Beliefnet
The Queen of My Self

It is summer, hot and horny, and I am on a roll. So I am going to continue this theme of beauty, attraction, seduction, sex, love and self-love until I run out of content — or steam, whichever comes first.

By Jade Beaty, CO

Fast forward to the grim, gray, bone-chilling coldness of a central Texas January, 2004. Since leaving my home in Boulder, I’d been through a weird kind of chaotic instability, floating without a home, traveling in my new old truck, and suffering through a living situation that had ended with a long-term friendship blowing up, causing me to find myself homeless again at the end of the year. On top of this, I was in the last throes of menopausal hell. No health care, no money to get herbal help, feeling fortunate to have food stamps.

I’m of the opinion that menopausal women should be carried around on satin pillows, with a hot young stud working the fan. This is not what I was getting. But I did get a temporary place to live in a little bungalow cabin in the woods. In front of this cabin was an ancient looking tree that I suspected was dead. It was squatty and broken and was probably a fruit tree of some sort, I thought. It held a certain kind of comfort for me somehow, and I’d stumble out to it and lay in its low branches, breathing deeply and asking for help. I needed to feel like I had something still to offer. I needed to know that my heart could still love after being so broken, so many times, by so many tragedies. I needed hope, and it seemed there was none.

As the weeks wore on, I visited this tree almost daily, telling it my troubles. In early March there were buds on it. By mid-March is was obvious that this was, in fact, a fruit tree and I delighted in bringing armfuls of the blossoms into town and distributing them to everyone I saw. I knew that if the fruit were as plentiful as the blossoms, it would break the tree apart. And that’s just what happened. The tree filled with hundreds, thousands of tiny peaches, and I watched them grow into the juiciest, prettiest little things you’ve ever seen. Tasty, too. That tree broke completely apart, in spite of my call to friends to bring buckets and harvest all they could. And I did gain hope. If that tree could bloom it’s little old heart out like that, in its last season, surely my life could blossom again.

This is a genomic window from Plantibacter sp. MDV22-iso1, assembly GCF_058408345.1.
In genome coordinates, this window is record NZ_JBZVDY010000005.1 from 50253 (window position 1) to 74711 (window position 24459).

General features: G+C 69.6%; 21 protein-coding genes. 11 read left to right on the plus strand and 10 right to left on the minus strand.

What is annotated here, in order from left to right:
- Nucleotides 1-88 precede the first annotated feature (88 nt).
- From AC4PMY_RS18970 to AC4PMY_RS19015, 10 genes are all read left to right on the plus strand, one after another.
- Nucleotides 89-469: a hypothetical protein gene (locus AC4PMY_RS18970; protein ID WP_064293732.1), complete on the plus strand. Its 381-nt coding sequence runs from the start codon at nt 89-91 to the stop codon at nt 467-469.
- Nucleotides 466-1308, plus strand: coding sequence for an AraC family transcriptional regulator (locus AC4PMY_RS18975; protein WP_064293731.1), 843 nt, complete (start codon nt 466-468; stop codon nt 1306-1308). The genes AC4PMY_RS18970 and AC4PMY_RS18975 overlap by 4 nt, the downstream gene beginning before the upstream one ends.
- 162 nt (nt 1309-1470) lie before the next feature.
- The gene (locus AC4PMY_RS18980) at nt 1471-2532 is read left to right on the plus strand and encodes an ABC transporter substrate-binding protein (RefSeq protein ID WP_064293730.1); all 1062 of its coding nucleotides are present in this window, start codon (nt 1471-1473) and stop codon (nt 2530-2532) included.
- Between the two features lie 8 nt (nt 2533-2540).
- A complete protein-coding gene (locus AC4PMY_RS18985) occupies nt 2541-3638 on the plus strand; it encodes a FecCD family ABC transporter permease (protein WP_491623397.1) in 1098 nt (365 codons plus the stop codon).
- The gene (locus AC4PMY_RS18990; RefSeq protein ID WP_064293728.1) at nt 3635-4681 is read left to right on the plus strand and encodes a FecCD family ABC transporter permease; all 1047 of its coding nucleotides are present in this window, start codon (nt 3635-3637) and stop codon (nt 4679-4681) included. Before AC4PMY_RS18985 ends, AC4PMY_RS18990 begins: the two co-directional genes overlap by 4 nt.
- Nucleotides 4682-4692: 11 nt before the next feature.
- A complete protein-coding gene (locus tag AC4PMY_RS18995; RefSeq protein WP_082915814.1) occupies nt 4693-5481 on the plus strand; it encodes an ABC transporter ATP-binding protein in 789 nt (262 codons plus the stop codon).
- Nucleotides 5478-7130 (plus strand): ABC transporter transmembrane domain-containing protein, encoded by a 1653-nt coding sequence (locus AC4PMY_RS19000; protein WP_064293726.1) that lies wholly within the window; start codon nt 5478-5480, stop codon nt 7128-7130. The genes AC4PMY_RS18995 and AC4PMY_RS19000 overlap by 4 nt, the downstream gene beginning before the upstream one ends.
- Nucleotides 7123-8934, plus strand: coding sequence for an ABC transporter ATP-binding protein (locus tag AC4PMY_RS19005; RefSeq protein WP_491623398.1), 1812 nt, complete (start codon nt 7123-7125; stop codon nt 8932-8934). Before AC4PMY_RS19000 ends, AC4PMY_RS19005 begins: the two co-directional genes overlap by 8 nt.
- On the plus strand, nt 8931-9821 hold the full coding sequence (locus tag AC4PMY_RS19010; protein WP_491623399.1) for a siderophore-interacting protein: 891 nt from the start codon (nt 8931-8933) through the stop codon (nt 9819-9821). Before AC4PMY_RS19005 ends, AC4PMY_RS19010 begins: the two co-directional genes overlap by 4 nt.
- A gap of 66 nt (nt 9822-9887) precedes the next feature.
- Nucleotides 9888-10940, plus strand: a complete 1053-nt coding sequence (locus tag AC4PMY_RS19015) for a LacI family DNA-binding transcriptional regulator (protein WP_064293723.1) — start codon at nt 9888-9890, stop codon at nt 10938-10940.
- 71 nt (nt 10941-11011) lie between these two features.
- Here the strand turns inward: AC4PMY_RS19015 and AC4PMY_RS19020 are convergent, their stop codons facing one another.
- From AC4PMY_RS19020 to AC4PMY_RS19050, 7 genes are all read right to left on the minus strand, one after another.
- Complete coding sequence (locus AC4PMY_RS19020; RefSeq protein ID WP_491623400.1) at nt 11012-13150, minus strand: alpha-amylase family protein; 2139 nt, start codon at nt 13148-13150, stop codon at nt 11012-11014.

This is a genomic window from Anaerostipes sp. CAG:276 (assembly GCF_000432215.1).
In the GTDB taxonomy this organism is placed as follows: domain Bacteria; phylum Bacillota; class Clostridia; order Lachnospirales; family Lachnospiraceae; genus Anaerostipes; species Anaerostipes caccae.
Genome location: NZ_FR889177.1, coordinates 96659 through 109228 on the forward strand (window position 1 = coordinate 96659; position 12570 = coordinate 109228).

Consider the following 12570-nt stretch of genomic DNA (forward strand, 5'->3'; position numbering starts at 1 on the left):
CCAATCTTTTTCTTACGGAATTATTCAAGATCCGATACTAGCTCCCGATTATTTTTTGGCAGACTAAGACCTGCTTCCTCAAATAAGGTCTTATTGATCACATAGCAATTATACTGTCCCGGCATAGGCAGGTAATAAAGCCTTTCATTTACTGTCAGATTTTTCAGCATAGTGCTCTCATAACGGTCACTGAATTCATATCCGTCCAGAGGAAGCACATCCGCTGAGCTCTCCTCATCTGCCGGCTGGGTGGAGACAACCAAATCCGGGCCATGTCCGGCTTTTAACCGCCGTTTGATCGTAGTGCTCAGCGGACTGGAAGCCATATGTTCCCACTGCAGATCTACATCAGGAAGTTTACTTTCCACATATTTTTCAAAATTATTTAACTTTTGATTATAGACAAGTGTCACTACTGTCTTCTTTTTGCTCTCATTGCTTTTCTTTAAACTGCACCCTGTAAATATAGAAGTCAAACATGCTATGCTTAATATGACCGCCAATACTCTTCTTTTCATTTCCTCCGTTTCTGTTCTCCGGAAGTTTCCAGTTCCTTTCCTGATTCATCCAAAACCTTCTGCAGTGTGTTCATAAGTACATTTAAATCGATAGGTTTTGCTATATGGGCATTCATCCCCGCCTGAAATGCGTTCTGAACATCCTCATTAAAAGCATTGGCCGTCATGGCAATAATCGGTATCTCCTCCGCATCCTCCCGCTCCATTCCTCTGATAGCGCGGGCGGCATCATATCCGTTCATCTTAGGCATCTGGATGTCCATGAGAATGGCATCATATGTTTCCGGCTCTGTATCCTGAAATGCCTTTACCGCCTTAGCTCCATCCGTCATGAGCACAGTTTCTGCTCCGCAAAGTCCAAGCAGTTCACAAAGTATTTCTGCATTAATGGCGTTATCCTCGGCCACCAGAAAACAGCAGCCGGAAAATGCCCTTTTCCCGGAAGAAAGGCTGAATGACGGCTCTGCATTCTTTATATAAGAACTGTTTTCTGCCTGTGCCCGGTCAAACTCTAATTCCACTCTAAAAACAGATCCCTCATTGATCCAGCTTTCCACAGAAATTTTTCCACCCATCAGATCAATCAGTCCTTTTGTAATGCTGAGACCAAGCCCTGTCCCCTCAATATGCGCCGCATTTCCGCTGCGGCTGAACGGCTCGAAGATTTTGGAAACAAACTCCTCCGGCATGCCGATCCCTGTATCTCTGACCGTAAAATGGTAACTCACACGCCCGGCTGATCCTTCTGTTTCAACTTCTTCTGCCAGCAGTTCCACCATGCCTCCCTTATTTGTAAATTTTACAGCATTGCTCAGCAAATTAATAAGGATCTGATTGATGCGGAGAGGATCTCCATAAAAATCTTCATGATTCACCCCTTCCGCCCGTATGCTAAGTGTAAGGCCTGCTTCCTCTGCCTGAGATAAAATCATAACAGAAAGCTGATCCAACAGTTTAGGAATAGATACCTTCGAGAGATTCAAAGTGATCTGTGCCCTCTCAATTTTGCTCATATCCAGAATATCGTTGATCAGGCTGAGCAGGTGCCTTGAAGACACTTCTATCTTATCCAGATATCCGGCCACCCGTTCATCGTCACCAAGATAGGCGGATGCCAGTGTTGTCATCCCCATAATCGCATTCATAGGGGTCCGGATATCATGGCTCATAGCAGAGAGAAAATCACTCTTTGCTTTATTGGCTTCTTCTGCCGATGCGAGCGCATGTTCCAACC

First published in “The Blissful Times” © Jade Beaty, December 2004

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Donna Henes is the author of The Queen of My Self: Stepping into Sovereignty in Midlife. She offers counseling and upbeat, practical and ceremonial guidance for individual women and groups who want to enjoy the fruits of an enriching, influential, purposeful, passionate, and powerful maturity. Consult the MIDLIFE MIDWIFE™

The Queen welcomes questions concerning all issues of interest to women in their mature years. Send your inquiries to thequeenofmyself@aol.com.

 

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